6. Pay close attention to employees’ working hours. Sometimes, it may be necessary in the short term for employees to work longer hours if there’s a critical need. But in general, pay attention to how often they are working long hours and make an effort to understand why. Emails being sent or responded to at odd hours may be a symptom. Check in with such employees and find ways to resolve the issue, whether by empowering them to manage their time better or intervening to improve less than optimal working conditions. People need to rest and recharge. A burnt-out employee is a top candidate for mental health disorders and is no use to the organisation in the long term.

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7. Identify managers and leaders who do not model behaviours that support mental health and take measures to get them to do so. Managers who consistently give unrealistic deadlines cause undue stress for their direct reports. Managers who do not respect boundaries and who make it difficult for employees to express their concerns contribute to mental health issues. Managers who demand long working hours from their direct reports, whether explicitly or implicitly, just because they work long hours or on weekends, are also a danger to mental well-being. Equally, managers who are disorganised and create a lot of uncertainty within their teams need to be called to order.

8. Tie managers’ performance to employees’ well-being. As part of manager evaluations, assess the feeling of well-being among the people they lead and work with. Just as we implement 360-degree feedback for performance on the job, we must build in mechanisms that help evaluate how well a manager is helping employees balance well-being and work. It’s not enough for managers to be great at their jobs — they must also be great at developing, empowering and above all, caring for their people.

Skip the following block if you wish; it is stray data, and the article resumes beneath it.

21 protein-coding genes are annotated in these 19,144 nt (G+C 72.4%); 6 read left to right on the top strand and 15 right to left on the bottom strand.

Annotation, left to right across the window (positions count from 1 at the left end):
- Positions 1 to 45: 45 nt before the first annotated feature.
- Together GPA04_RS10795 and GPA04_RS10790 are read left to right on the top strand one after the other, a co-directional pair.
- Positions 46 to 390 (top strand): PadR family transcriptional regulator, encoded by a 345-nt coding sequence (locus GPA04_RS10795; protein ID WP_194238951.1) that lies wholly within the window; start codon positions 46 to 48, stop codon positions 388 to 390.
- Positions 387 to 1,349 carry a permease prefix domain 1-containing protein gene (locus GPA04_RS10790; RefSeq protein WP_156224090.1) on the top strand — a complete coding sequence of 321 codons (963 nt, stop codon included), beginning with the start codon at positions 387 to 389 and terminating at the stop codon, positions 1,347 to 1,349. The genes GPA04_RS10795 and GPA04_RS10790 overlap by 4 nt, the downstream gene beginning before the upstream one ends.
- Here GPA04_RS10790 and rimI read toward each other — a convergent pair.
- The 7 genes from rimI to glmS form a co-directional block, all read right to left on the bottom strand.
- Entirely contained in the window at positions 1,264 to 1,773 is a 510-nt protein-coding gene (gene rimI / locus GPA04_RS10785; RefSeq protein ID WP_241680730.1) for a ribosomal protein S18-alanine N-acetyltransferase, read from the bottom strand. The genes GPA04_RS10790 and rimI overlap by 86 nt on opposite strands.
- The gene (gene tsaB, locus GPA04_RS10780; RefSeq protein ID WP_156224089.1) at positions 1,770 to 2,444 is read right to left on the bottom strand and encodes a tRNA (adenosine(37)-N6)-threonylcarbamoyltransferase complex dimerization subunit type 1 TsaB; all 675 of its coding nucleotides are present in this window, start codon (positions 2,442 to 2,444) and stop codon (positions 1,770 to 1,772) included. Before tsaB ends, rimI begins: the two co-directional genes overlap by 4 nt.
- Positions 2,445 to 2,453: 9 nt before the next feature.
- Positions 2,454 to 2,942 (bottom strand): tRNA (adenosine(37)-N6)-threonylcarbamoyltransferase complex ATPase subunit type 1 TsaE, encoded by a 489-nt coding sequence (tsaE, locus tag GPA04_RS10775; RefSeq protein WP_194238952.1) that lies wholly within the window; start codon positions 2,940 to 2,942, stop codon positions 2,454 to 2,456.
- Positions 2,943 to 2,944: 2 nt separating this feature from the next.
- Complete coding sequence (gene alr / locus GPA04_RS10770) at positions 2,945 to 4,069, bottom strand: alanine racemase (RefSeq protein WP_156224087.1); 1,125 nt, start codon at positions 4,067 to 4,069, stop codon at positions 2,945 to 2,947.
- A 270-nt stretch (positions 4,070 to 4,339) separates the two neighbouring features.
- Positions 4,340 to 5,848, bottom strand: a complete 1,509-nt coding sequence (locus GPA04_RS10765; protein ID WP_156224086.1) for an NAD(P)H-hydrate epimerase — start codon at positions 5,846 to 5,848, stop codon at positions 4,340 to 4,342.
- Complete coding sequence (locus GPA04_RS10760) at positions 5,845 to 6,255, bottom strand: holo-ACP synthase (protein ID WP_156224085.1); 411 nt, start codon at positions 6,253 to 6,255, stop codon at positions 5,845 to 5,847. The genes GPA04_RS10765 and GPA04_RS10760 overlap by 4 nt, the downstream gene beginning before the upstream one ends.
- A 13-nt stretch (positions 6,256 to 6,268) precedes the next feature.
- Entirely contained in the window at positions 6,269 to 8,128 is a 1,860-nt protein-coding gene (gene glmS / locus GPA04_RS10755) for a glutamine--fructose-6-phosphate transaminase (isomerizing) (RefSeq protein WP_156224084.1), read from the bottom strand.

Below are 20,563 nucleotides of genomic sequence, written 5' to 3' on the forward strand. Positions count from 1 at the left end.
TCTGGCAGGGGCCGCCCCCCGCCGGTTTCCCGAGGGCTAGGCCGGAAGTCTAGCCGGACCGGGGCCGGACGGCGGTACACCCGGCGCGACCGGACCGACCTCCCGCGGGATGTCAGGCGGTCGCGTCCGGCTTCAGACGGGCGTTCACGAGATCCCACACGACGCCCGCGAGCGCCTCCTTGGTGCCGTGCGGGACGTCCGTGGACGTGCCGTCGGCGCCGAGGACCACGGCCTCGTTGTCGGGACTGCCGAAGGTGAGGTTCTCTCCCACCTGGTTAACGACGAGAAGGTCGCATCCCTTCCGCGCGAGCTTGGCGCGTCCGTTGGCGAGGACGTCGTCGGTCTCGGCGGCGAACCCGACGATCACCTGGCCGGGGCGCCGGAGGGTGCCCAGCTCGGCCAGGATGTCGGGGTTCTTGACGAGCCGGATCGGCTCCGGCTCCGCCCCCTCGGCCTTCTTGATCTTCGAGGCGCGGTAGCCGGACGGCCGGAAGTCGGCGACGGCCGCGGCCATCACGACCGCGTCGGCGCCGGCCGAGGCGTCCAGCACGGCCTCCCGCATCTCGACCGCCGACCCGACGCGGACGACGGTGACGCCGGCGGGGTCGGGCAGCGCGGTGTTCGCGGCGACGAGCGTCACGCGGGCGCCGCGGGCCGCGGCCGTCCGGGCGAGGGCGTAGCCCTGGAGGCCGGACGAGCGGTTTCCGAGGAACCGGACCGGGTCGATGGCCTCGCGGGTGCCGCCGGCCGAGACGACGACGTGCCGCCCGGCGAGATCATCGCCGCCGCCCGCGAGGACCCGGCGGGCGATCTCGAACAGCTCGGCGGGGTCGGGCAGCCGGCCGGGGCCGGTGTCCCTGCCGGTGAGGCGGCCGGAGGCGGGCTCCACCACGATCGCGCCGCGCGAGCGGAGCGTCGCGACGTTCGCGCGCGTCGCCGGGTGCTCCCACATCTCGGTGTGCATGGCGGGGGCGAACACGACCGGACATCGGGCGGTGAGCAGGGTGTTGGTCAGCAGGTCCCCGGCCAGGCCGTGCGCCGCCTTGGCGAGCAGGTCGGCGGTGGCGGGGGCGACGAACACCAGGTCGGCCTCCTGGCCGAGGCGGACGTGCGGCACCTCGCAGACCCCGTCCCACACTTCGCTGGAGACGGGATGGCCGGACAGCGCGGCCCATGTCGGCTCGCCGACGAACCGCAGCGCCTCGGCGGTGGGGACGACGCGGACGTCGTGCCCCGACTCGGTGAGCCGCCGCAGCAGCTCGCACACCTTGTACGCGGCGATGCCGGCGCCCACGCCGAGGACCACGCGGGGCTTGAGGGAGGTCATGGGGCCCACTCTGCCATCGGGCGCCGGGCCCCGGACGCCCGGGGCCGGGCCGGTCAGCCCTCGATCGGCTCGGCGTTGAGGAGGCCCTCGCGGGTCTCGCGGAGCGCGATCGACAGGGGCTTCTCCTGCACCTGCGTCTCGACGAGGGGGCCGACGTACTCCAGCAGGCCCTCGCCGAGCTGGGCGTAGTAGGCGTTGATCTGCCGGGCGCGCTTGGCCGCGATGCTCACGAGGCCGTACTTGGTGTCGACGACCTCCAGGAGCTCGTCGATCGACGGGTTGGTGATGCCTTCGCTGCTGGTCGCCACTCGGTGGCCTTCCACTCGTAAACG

9. Reward and recognise the right behaviours. Call out people who show up for themselves and for their colleagues, who give additional support, who champion self-care with the aim of improving their productivity and who cater to the whole person, and not just their work persona. Celebrate those who do a great job of setting and asserting boundaries in a respectful but firm manner — people who are deliberate about bringing their best selves to work and who give others room and support to do the same.

10. Create space and time for fun, humour and team bonding. All work and no play make for a very disengaged team. Being able to build camaraderie through team bonding exercises, retreats, virtual coffees and other non-work activities builds trust and creates more open and honest work relationships which support employee well-being. If people spend most of their time at work or with their co-workers, they should feel like they are among friends and family — people they can trust to support them in times of need.

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11. Create internal support groups. Beyond EAPs, consider creating support groups — smaller, more intimate groups of people with similar challenges or life experiences to support each other. A support group for new mums, new dads, new employees, or for employees who may be dealing with mental health issues might be more beneficial for those who may not trust the process of speaking to therapists. Sometimes, people just want to know that they are not experiencing their challenges alone and also want to be able to share them with people they can trust in a judgement-free space. This initiative can be facilitated by employees themselves to foster a sense of safety.

12. Include coverage for mental health and provide other support services. As part of employee benefits, consider options like access to licensed therapists, support for childcare, on-site crèches, on-site gyms, personal assistant services for booking, planning, shopping and other routine tasks that could become a source of stress. Other things to explore include nap rooms, break rooms that allow for self-care rituals like meditation, a monthly self-care pack… the list is endless. Just ask employees what will help or what they need, and you’ll be surprised just how simple some of the solutions might be.

For any organisation that is serious about putting people first, supporting mental health and well-being is a non-negotiable.

While employees have the responsibility to take care of their general health and well-being, the onus is on the organisation to create an enabling environment for them to do so. Companies that do this well, thrive in the long run.

Osato Evbuomwan is a member of The Room and a Senior Marketing Manager at Unilever who is passionate about serving the African consumer. Creator of “The Talking Circle”, she is on a quest to cultivate a brave and safe space for conversations that challenge taboos and change mindsets.